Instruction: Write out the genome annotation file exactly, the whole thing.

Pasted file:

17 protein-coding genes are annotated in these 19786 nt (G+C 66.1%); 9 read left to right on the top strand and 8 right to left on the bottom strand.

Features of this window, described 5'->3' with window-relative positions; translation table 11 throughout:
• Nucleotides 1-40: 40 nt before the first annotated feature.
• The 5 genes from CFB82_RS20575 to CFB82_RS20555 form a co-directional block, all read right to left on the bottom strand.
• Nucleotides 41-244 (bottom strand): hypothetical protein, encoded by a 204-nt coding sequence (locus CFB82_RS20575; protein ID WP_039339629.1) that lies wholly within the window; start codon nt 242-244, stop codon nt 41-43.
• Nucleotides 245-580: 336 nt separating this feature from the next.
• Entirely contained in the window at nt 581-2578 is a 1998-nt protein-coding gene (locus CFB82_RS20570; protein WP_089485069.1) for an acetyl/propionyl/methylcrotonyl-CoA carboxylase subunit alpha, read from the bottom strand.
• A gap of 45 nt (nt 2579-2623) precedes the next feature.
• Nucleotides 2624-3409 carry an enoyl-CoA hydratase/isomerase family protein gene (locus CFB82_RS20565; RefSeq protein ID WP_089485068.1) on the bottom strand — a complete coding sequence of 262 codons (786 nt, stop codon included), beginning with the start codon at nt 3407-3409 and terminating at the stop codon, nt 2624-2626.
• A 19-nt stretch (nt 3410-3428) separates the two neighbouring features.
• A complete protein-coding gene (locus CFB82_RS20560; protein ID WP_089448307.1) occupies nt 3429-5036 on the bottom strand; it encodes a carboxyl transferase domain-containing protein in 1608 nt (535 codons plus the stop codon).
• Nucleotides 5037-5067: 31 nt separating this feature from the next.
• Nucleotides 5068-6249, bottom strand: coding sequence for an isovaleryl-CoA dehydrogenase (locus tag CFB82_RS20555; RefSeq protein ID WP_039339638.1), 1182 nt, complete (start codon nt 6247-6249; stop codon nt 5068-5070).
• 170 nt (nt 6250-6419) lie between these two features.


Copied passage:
17 protein-coding genes are annotated in these 19786 nt (G+C 66.1%); 9 read left to right on the top strand and 8 right to left on the bottom strand.

Features of this window, described 5'->3' with window-relative positions; translation table 11 throughout:
• Nucleotides 1-40: 40 nt before the first annotated feature.
• The 5 genes from CFB82_RS20575 to CFB82_RS20555 form a co-directional block, all read right to left on the bottom strand.
• Nucleotides 41-244 (bottom strand): hypothetical protein, encoded by a 204-nt coding sequence (locus CFB82_RS20575; protein ID WP_039339629.1) that lies wholly within the window; start codon nt 242-244, stop codon nt 41-43.
• Nucleotides 245-580: 336 nt separating this feature from the next.
• Entirely contained in the window at nt 581-2578 is a 1998-nt protein-coding gene (locus CFB82_RS20570; protein WP_089485069.1) for an acetyl/propionyl/methylcrotonyl-CoA carboxylase subunit alpha, read from the bottom strand.
• A gap of 45 nt (nt 2579-2623) precedes the next feature.
• Nucleotides 2624-3409 carry an enoyl-CoA hydratase/isomerase family protein gene (locus CFB82_RS20565; RefSeq protein ID WP_089485068.1) on the bottom strand — a complete coding sequence of 262 codons (786 nt, stop codon included), beginning with the start codon at nt 3407-3409 and terminating at the stop codon, nt 2624-2626.
• A 19-nt stretch (nt 3410-3428) separates the two neighbouring features.
• A complete protein-coding gene (locus CFB82_RS20560; protein ID WP_089448307.1) occupies nt 3429-5036 on the bottom strand; it encodes a carboxyl transferase domain-containing protein in 1608 nt (535 codons plus the stop codon).
• Nucleotides 5037-5067: 31 nt separating this feature from the next.
• Nucleotides 5068-6249, bottom strand: coding sequence for an isovaleryl-CoA dehydrogenase (locus tag CFB82_RS20555; RefSeq protein ID WP_039339638.1), 1182 nt, complete (start codon nt 6247-6249; stop codon nt 5068-5070).
• 170 nt (nt 6250-6419) lie between these two features.